Americans and a Briton were among the terrorists who attacked a Nairobi shopping mall, killing more than 60 people, Kenya's foreign minister has said.
Amina Mohamed said the attackers included "two or three Americans" and "one Brit". She told the PBS NewsHour programme that the Americans were 18 to 19 years old, of Somali or Arab origin and lived "in Minnesota and one other place" in the US.
Her comments came as Kenyan security forces battled al Qaida-linked terrorists in the upmarket mall for a third day in what they said was a final push to rescue the last few hostages in a siege that has left at least 62 people dead.
While the government announced that "most" hostages had been released, a security expert with contacts inside the mall said at least 10 were still being held by a band of attackers described as "a multinational collection from all over the world".
The security expert, who insisted on anonymity to talk freely about the situation, said many hostages had been freed or escaped in the previous 24-36 hours, including some who were in hiding. But there were at least 30 hostages when the assault by al-Shabab militants began on Saturday, he said, and "it's clear" that Kenyan security officials "haven't cleared the building fully".
Flames and dark plumes of smoke rose above the Westgate shopping complex for more than an hour on Monday after four large explosions rocked the surrounding neighbourhood. The smoke was pouring through a large skylight inside the mall's main department and grocery store, where mattresses and other flammable goods appeared to have been set on fire, a person with knowledge of the rescue operation said. The explosions were followed by volleys of gunfire as police helicopters and a military jet circled overhead, giving the neighbourhood the feel of a war zone.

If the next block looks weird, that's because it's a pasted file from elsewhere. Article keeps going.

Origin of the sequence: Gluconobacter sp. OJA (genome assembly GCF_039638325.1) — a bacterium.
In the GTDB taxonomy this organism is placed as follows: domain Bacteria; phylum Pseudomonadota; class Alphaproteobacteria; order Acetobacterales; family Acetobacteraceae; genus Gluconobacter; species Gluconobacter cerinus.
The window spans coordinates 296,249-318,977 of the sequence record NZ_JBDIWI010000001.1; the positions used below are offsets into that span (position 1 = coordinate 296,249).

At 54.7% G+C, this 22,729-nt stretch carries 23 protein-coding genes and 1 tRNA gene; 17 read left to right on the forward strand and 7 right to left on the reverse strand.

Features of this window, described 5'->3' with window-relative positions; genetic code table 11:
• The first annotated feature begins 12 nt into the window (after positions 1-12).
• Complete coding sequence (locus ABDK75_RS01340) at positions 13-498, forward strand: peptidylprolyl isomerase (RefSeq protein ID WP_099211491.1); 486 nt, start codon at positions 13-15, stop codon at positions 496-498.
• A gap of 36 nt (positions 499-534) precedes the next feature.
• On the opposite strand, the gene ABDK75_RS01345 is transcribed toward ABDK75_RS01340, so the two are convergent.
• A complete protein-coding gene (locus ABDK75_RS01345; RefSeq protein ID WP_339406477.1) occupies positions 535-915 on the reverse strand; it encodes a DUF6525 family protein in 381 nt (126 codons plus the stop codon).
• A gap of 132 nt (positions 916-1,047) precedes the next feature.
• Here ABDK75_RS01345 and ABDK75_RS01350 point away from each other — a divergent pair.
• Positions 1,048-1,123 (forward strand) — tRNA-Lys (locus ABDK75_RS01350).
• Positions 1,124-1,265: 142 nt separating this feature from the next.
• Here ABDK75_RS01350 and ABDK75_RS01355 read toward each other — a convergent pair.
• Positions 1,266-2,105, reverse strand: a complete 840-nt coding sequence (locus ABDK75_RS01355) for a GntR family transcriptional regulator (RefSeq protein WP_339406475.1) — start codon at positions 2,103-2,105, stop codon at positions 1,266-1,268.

By evening, Kenyan security officials claimed the upper hand. "Taken control of all the floors. We're not here to feed the attackers with pastries but to finish and punish them," police inspector General David Kimaiyo said on Twitter. Kenya's interior minister Joseph Ole Lenku said the evacuation of hostages had gone "very, very well" and that Kenyan officials were "very certain" that few if any hostages were left in the building.
But with the mall cordoned off and under heavy security it was not possible to independently verify the assertions. Similar claims of a quick resolution were made by Kenyan officials on Sunday and the siege continued. Authorities have also not provided any details on how many hostages were freed or how many still remain captive. Three attackers were killed in the fighting on Monday, authorities said, and more than 10 suspects arrested. Eleven Kenyan soldiers were wounded in the running gun battles.
Somalia's al Qaida-linked rebel group, al-Shabab, which said it carried out the attack, said the hostage-takers were well-armed and ready to take on the Kenyan forces. An al-Shabab spokesman, Sheik Ali Mohamud Rage, said in an audio file posted on a militant website that the attackers had been ordered to "take punitive action against the hostages" if force was used to try to rescue them.
At least 62 people were killed in the assault on Saturday by 12 to 15 al-Shabab militants wielding grenades and firing on civilians inside the mall, which includes shops for such retail giants as Nike, Adidas and Bose and is popular with foreigners and wealthy Kenyans. The militants specifically targeted non-Muslims, and at least 18 foreigners were among the dead, including six Britons, as well as citizens from France, Canada, the Netherlands, Australia, Peru, India, Ghana, South Africa and China. Nearly 200 people were wounded, including five Americans.